Okay folks, your gloom and doom picture is now complete as the month of August ends. The volatile equity and debt market and now the GDP numbers announced for the June quarter all provide a respectable funeral to a month that is best forgotten.
The earlier gloom
At 4.4% growth over a year ago numbers, the GDP at factor cost is lower than the 4.8% seen in the March quarter. Also, it is the lowest since the 3.5% growth seen in the March quarter of 2008-09. So let us take a leaf out of the 2008-09 gloom. (GDP data considered from 2004-05, when the new base came in to effect).
As seen in the table below, GDP growth started dipping in the 2nd quarter of 2008-09, that is from the quarter ending September 2008. GDP numbers are typically published 2 months after the quarter. Hence, the September quarter numbers would have been released on end-November 2008.
Yes, you would never have known if that was the bottom, but say you simply invested on December 1 (after the November end GDP release), guess what would be your returns today in the Sensex? An absolute 110% or an 17% annual return!
Very well, if you had missed that and waited for the December 2008 GDP numbers (released in February 2009), you would have managed slightly higher returns of 114% or 18.7% annually till date.
Please note that the returns would have been as good (about 2 percentage point lower annualized returns), even if you had invested sometime during the said months (given above) and not exactly on the day following the GDP announcement.
But yes, the markets actually hit their bottom much later, in early March 2009. But then the GDP data was released only in May.
Had you seen this very low GDP growth and invested on say June 1, then your annual returns would have been a mere 5.4%; simply because the markets never wait for the data! There were enough indications from the IIP and Purchasing Manager’s index, besides the many forecasts, for the market to move ahead of the release.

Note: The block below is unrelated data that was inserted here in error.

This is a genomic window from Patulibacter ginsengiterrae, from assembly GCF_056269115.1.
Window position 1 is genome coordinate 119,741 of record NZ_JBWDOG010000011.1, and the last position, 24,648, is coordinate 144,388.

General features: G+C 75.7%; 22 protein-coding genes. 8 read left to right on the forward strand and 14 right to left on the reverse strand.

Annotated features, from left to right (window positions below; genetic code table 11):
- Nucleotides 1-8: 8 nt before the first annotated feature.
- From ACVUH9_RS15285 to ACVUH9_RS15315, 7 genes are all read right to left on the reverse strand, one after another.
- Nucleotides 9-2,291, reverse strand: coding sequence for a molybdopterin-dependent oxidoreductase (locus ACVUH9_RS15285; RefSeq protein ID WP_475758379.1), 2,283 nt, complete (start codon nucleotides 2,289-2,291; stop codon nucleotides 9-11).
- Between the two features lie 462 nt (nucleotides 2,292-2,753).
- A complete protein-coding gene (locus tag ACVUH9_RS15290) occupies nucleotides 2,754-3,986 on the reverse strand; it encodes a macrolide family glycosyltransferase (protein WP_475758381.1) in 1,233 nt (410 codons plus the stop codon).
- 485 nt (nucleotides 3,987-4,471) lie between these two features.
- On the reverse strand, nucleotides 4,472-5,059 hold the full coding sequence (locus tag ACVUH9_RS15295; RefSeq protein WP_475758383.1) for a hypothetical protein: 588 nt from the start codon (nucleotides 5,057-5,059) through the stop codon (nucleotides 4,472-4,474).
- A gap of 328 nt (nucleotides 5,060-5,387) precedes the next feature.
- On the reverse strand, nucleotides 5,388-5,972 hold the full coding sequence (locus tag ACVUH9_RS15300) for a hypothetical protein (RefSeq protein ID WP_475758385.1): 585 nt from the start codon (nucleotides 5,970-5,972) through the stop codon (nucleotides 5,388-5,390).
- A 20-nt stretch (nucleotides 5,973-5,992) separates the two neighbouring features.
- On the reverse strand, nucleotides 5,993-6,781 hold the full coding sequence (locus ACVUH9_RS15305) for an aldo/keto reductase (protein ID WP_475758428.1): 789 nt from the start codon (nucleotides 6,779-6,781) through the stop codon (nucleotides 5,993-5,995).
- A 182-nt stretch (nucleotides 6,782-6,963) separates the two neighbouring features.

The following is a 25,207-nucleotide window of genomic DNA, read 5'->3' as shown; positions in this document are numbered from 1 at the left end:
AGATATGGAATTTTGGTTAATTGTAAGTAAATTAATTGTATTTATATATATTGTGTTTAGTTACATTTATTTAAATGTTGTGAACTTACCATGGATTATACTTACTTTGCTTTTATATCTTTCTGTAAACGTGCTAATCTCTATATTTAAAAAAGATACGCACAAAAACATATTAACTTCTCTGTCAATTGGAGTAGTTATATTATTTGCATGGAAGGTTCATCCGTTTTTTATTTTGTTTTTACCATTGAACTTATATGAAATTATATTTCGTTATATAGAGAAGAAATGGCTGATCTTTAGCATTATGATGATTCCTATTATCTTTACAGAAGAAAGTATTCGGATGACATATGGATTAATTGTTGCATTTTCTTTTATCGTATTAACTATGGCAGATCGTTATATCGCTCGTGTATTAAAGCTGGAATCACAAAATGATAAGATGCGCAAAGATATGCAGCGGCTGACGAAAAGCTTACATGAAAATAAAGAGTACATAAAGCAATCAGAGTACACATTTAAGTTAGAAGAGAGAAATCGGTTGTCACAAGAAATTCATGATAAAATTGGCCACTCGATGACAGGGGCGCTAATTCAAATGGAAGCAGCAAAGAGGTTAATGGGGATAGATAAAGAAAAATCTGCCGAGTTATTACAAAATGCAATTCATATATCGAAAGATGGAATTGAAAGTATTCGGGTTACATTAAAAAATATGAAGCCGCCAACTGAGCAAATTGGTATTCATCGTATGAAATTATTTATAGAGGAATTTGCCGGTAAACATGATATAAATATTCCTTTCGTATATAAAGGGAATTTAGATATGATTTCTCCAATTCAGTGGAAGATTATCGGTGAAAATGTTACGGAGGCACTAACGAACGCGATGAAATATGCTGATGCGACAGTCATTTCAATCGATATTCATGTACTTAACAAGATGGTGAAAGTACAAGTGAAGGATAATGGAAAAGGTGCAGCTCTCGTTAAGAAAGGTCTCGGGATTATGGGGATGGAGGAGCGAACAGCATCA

You don’t really wait for the bottomed out economic numbers, to invest. Investing ahead helps you quite well.
No doubt, this time around, it has become extremely complex to decipher whether we are seeing the economy at its dumps, going by how the quarterly growth numbers have been swinging (see table below).
But seeing the deep trouble the economy is in and lack of quick fixes on various fronts (whether it is the depreciating rupee and current account deficit or the stubborn inflation), chances are that you will see some more pain points in the economy.
If that be the case, then the good news is that you have not missed an opportunity to invest. Perhaps the GDP for the September 2013 quarter will touch a low of 4%. So be it. If past data is anything, it simply means you need not wait till such a low.
Agreed, it’s all easier said on hindsight. But if you are the kind who believes that there are opportunities in gloom, then you should probably be investing now.
While it goes without saying that you need to keep your SIPs going, if you are interested in investing lump sums, set aside a portion and split them into three. Invest them at every dip of 3-5% in the index or simply invest one part right away (in case you are not aware, the Sensex is down over 8% from the high (in July) thus far in 2013. Average with a 3-5% fall.
What happens if the markets fall more even after you average? Stay put. Past lessons suggest that you do not have to time to a ‘T’. Investing between September and December of 2008, for instance, was good enough even as the markets bottomed only in March 2009.
But do this only if you have surplus that you can spare for 5 years at least and not less.
And remember, as the saying goes, the big money is not in the buying or selling, it is in the waiting!
So, if you have decided to invest, where should you be putting your money? If you invest in the markets directly, then index ETFs are an option. Otherwise, choose large-cap funds such as ICICI Pru Focused Bluechip, UTI Equity or HDFC Sensex Index Plus.
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